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Reliable Sources

Covering the Cliff Craziness; Hillary Haters Hammered

Aired January 06, 2013 - 11:00   ET


HOWARD KURTZ, HOST: Middle of the night votes, secret meetings, shifting story lines, countdown clocks. The fiscal cliff melodrama was a bit of a blur for journalists to figure out what was happening on the Hill.


JESSICA YELLIN, CNN: I am advised there is no deal yet. They're still in talks.

CHRIS JANSING, MSNBC: Unless something drastic changes in the next five hours, America will be going over the fiscal cliff.


KURTZ: How did the press handle the craziness and was a small deal hyped as something bigger?

Hillary Clinton out of the hospital after suffering a blood clot -- this after some FOX commentators doubted and mocked her illness.


CHARLES KRAUTHAMMER, FOX NEWS CONTRIBUTOR: She's suffering from acute Benghazi allergy which causes lightheadedness when she hears the word "Benghazi" or is being asked about it.


KURTZ: Could it be time for an apology?

Al Gore sells his Current TV channel to Al Jazeera. Does the Arab-based network have a shot at making it in America?

Plus, two Washington authors say the press has deliberately failed to reflect the reality that Republican Party has become extremists. Do they have a point?

And I'll have something to say about how Lance Armstrong lied to me.

I'm Howard Kurtz, and this is RELIABLE SOURCES.

(MUSIC) KURTZ: Most normal Americans were taking some time to celebrate on New Year's Eve and watch bowl games or sleep it off on New Year's Day. But here in Washington, many journalists were working around the clock as the White House and Congress tried to avert the dreaded fiscal cliff.

It was one tough story to cover with endless twists and turns.


DANA BASH, CNN: While I was talking to you, Wolf, I got a message, an e-mail saying from a senior Democratic source, saying the goal is tonight.

Mr. Vice president, we're live on CNN, do you have a deal?


RICHARD LUI, MSNBC: House Republicans staged a New Year's Day revolt against the Senate bill to avoid the fiscal cliff.

ANTHONY MASON, CBS NEWS: America went over the fiscal cliff at midnight, but we are still waiting to see if it will be a hard fall or a soft landing.

JONATHAN KARL, ABC NEWS: Despite some hopeful signs very early this morning, we are still in a freefall.

BASH: We have news and that is that the House Republicans have decided just to take up the clean Senate bill.

BRET BAIER, FOX NEWS: We're on the threshold here of passing the passage, and I think we may have just made it at 214.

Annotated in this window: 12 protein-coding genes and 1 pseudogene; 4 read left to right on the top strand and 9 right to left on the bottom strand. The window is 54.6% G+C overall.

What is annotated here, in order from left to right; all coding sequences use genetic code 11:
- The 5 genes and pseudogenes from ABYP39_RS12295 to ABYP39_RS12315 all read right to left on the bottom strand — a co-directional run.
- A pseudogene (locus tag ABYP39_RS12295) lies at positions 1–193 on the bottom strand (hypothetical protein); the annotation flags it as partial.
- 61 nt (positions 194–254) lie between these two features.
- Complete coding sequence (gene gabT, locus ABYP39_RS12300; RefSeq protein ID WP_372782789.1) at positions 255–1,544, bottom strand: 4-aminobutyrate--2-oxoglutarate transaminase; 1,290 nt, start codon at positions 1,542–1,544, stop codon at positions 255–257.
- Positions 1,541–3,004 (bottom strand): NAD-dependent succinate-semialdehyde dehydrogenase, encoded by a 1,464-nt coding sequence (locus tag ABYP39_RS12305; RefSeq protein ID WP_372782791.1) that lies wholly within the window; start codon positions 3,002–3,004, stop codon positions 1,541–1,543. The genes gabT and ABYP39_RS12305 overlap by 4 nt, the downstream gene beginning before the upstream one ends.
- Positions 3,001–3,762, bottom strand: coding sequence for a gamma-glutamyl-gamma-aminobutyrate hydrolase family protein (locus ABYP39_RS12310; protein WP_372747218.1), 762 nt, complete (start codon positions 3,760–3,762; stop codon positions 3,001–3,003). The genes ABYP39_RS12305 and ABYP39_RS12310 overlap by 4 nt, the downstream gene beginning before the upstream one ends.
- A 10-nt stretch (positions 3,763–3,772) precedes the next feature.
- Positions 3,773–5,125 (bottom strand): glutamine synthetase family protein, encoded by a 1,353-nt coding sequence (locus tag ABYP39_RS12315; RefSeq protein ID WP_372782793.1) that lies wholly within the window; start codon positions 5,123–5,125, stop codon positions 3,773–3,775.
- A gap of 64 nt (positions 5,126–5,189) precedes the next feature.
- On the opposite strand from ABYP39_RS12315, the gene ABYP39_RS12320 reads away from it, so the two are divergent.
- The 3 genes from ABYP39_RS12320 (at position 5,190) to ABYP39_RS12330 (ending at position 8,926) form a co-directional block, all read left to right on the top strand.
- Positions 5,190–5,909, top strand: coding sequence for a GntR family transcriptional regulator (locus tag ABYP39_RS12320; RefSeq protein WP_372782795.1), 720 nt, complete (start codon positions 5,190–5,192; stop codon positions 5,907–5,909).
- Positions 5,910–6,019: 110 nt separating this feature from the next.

KURTZ: Joining us now are two reporters who work the marble halls in covering the story: CNN senior congressional correspondent Dana Bash, and Jonathan Weisman, who covers Congress for "The New York Times."

Jonathan Weisman, what was it like trying to get information around the clock during all that late-night craziness in that mad house?

JONATHAN WEISMAN, THE NEW YORK TIMES: It was not easy. And I'll tell you, you're really being manipulated because you're getting strategic leaks, you were getting calls.

And then you'd have these moments of just pure blackout, nothing, no information at all, and you were just, you know, working the phones, sending out e-mails, just trying to get anything at all because there was -- you know, like you guys, trying to put it all on the air. We were also trying to get it online all the time. The demand was 24/7, really, for any information at all. KURTZ: And during these periods of confusion and blackout, as Jonathan says, you had to do live shots.

BASH: Exactly.

KURTZ: Anchors would come to you and say, so, Dana, what's the latest?

BASH: I mean, the American people watching CNN really watch the sausage being made and they actually watched our -- how our journalism works. How it really works.


BASH: How news gathering -- it was really all out there for everybody to see. As you saw just in that clip me saying to, Wolf, wait a minute, I got an e-mail saying that changed. It was all happening real time.

But I think what you just said about the leaks was very interesting. And, you know, at certain times, as Jonathan said, they went totally dark. But at other times, all of a sudden, you would get a call and say, here's something that's in the deal.

You know that they're doing that for a reason. And one of those times.

KURTZ: What would that reason be?

BASH: OK, exactly. One of those times, I got a call from a congressional source, Democratic source, saying that something was happening. And it, it was clear to me right away that it was not something done to kind of tweak the Republicans, Mitch McConnell. It was done to push back against the Democrat in the White House, the vice president.

And I actually -- so, my challenge was to talk about what we heard, but also to do a transparently. To say, this was told to us on purpose in order to try to push back against the vice president, Democrat to Democrat.

KURTZ: I'm getting whip lash just listening to this.

So, if you're getting calls or e-mails and reaching out to staffers and strategists on both sides, how do you guard against being spun? It's very hard to double check anything in that kind of vortex?

WEISMAN: Well, you know, it's funny. In some ways, the other side was always guarding, too. I remember this one moment where sources close to the negotiation, which happened to be reflecting the position of the White House, was giving -- were giving us one thing.